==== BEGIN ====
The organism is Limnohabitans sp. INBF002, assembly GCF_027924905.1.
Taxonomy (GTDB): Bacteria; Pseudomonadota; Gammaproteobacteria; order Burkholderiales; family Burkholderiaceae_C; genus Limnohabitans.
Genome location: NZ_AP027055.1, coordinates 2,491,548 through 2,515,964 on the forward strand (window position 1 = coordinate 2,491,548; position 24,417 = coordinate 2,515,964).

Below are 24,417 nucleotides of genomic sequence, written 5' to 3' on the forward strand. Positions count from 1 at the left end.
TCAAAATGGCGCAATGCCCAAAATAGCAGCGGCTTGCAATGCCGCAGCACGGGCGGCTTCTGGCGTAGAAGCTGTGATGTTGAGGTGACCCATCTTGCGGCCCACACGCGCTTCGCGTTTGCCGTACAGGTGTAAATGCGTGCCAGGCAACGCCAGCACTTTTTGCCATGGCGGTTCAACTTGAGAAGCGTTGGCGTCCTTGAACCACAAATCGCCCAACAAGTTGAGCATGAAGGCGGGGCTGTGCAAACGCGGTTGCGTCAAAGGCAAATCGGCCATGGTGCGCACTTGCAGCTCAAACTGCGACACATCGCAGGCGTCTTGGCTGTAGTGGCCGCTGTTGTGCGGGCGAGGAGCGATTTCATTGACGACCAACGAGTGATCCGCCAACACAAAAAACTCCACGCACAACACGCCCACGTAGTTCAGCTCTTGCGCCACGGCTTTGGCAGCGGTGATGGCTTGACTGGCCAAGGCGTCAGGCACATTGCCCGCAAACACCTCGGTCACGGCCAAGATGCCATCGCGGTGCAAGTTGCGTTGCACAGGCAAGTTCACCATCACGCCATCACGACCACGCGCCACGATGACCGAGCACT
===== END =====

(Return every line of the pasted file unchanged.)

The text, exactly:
The organism is Limnohabitans sp. INBF002, assembly GCF_027924905.1.
Taxonomy (GTDB): Bacteria; Pseudomonadota; Gammaproteobacteria; order Burkholderiales; family Burkholderiaceae_C; genus Limnohabitans.
Genome location: NZ_AP027055.1, coordinates 2,491,548 through 2,515,964 on the forward strand (window position 1 = coordinate 2,491,548; position 24,417 = coordinate 2,515,964).

Below are 24,417 nucleotides of genomic sequence, written 5' to 3' on the forward strand. Positions count from 1 at the left end.
TCAAAATGGCGCAATGCCCAAAATAGCAGCGGCTTGCAATGCCGCAGCACGGGCGGCTTCTGGCGTAGAAGCTGTGATGTTGAGGTGACCCATCTTGCGGCCCACACGCGCTTCGCGTTTGCCGTACAGGTGTAAATGCGTGCCAGGCAACGCCAGCACTTTTTGCCATGGCGGTTCAACTTGAGAAGCGTTGGCGTCCTTGAACCACAAATCGCCCAACAAGTTGAGCATGAAGGCGGGGCTGTGCAAACGCGGTTGCGTCAAAGGCAAATCGGCCATGGTGCGCACTTGCAGCTCAAACTGCGACACATCGCAGGCGTCTTGGCTGTAGTGGCCGCTGTTGTGCGGGCGAGGAGCGATTTCATTGACGACCAACGAGTGATCCGCCAACACAAAAAACTCCACGCACAACACGCCCACGTAGTTCAGCTCTTGCGCCACGGCTTTGGCAGCGGTGATGGCTTGACTGGCCAAGGCGTCAGGCACATTGCCCGCAAACACCTCGGTCACGGCCAAGATGCCATCGCGGTGCAAGTTGCGTTGCACAGGCAAGTTCACCATCACGCCATCACGACCACGCGCCACGATGACCGAGCACT